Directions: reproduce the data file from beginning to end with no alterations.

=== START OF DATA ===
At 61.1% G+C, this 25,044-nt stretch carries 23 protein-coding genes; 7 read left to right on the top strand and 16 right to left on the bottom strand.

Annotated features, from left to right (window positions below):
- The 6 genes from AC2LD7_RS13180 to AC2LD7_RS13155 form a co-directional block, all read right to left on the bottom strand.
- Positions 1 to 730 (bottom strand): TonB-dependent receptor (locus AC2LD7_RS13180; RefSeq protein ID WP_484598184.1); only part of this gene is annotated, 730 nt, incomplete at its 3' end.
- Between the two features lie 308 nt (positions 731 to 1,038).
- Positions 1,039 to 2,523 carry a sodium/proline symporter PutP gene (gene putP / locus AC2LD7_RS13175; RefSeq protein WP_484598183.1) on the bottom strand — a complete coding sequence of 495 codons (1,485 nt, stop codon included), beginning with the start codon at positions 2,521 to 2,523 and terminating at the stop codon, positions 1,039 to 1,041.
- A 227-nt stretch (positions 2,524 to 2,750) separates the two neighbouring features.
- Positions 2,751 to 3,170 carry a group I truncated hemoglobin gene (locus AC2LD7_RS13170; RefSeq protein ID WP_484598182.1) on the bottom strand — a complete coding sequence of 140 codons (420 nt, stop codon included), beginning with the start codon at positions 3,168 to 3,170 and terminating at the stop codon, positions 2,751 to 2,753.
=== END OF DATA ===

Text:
At 61.1% G+C, this 25,044-nt stretch carries 23 protein-coding genes; 7 read left to right on the top strand and 16 right to left on the bottom strand.

Annotated features, from left to right (window positions below):
- The 6 genes from AC2LD7_RS13180 to AC2LD7_RS13155 form a co-directional block, all read right to left on the bottom strand.
- Positions 1 to 730 (bottom strand): TonB-dependent receptor (locus AC2LD7_RS13180; RefSeq protein ID WP_484598184.1); only part of this gene is annotated, 730 nt, incomplete at its 3' end.
- Between the two features lie 308 nt (positions 731 to 1,038).
- Positions 1,039 to 2,523 carry a sodium/proline symporter PutP gene (gene putP / locus AC2LD7_RS13175; RefSeq protein WP_484598183.1) on the bottom strand — a complete coding sequence of 495 codons (1,485 nt, stop codon included), beginning with the start codon at positions 2,521 to 2,523 and terminating at the stop codon, positions 1,039 to 1,041.
- A 227-nt stretch (positions 2,524 to 2,750) separates the two neighbouring features.
- Positions 2,751 to 3,170 carry a group I truncated hemoglobin gene (locus AC2LD7_RS13170; RefSeq protein ID WP_484598182.1) on the bottom strand — a complete coding sequence of 140 codons (420 nt, stop codon included), beginning with the start codon at positions 3,168 to 3,170 and terminating at the stop codon, positions 2,751 to 2,753.